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Is Lightroom Classic end-of-life?

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IanW

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I take your points Jim.
I actually didn’t know you could use LRweb to upload originals. That gives me another option. Thanks.
I think the more I do with LRCC the more I’m realising just how restrictive LRCC only would be. After being impressed initially I am finding my preferences/requirements swinging back to LR Classic.
At present I am scanning my back catalog of negatives & slides and there is no way I could accomplish this task with LRCC only. No file renaming, folder organisation, export options, watched folder etc......

Regards
Ian
 

IanW

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I take your point Jim.
I didn’t know I could upload originals via LRweb. So that’s another option. Thanks.
After being impressed initially by LRCC I am swinging back towards Classic.
I am currently scanning my back catalog of negatives & slides and certainly could not accomplish this very easily with LRCC alone. No file renaming, folder organisation, watched folder etc......

Thanks again for your input Jim

Regards

Ian
 

Diko

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I say: Go to adobe.com forum and make suggestions if you want something to change. But don't look back.

Things always change. And change is good. Many people didn't liked those changes at first.Do you remember the PS 3, 4, 5... etc. Then came the CS (Creative Suite), man did I hated this change - it would always perplex me on the version number. And for what to show there are Illustrator and Designer. Now love Illustrator though not using it (that much). CC - after Cs 1,2 3... 6, CS 6 now seems old. We have the CC 2014, 15..18.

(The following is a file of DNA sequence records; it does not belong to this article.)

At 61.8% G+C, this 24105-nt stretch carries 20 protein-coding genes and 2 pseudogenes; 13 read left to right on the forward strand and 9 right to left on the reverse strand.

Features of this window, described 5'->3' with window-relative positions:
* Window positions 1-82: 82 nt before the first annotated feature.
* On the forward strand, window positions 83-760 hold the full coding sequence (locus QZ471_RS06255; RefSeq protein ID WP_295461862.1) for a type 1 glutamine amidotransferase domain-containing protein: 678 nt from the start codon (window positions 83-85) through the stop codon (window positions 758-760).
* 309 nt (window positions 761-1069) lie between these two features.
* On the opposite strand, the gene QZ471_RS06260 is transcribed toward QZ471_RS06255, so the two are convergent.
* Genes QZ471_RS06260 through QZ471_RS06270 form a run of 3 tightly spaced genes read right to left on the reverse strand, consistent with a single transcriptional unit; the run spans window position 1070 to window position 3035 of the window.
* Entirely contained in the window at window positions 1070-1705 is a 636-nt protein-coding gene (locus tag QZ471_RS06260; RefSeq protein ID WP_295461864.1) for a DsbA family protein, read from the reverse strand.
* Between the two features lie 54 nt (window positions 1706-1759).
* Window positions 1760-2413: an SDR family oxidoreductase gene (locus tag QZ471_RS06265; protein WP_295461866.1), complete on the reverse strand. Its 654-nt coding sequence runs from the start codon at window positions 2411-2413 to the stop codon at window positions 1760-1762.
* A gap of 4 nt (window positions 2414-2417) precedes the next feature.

The only pain in the neck is actually the misunderstanding for the forking of LR. Now we are kind of babysittin' the LR's little brother, that way we tell it how we want it to behave. Neglect it and in later iteration we would not enjoy its improper behaviour at all.

For the moment it's clumsy the least (no adjustment sync is so stupid... copy/pasting to each separated photo like idiots), no sharp mask, no proper final sharpening, and many others I guess. But if we don't tell Adobe what we are missing, they "might" not change it. If I only complain - 1 in thousand wouldn't make them believe it is needed.

Many people are concerned about their RAW images on the NET - well guess what - each time you google - your preferences are known by everyone. Every time you wonder if you need something and look for it on the NET - there it is. The next day my facebook offers me to buy it for the weeks to come.

Every photo on instagram, every thought expressed on Facebook - is being recorded to the "Cloud of Things" - And it's cloudy there. No one knows who can and who will be looking at you and your virtual persona. As upset as we might be - the only thing left is to have our RAW files backed up and go on with the cloud thing. As long as it delivers for the right price. I am fine! How about you?

And is the Classic dead? Nah - Classics never die ;)
 
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Now we are kind of babysittin' the LR's little brother, that way we tell it how we want it to behave. Neglect it and in later iteration we would not enjoy its improper behaviour at all.
That’s a great analogy. I wish I’d thought of that! We can ignore it as the pesky little brother, or we can mould it into what we want it to become.
 

Jonathan Buckley

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Regarding the pesky little brother analogy...

Yes, I agree, but I see a potential difficulty here.

Forgive the generalisations but if, after the dust has settled, the majority of heavy duty professionals stick with Classic for the time being and most early adopters of LRCC are the keen amateurs then I’m not sure that the Classic users will have the time or interest to monitor and help contribute their opinions to the future development of the 'little brother' LRCC - they’ll be too busy complaining about what is going on in Classic. So inevitably LRCC is more likely to be influenced by what the keen amateurs want. Some LR users who have been complaining about Adobe pandering to amateurs in recent LR updates may consider this a good thing but the danger is that this may drive the two programs further apart.

Of course that’s no bad thing for Adobe financially but it would be a shame as I can see that in the distant future LRCC could be developed into a great program for pros if the feature set is made comparable and all the issues of bandwidth/ flexible offline/online storage etc have become clear/been sorted.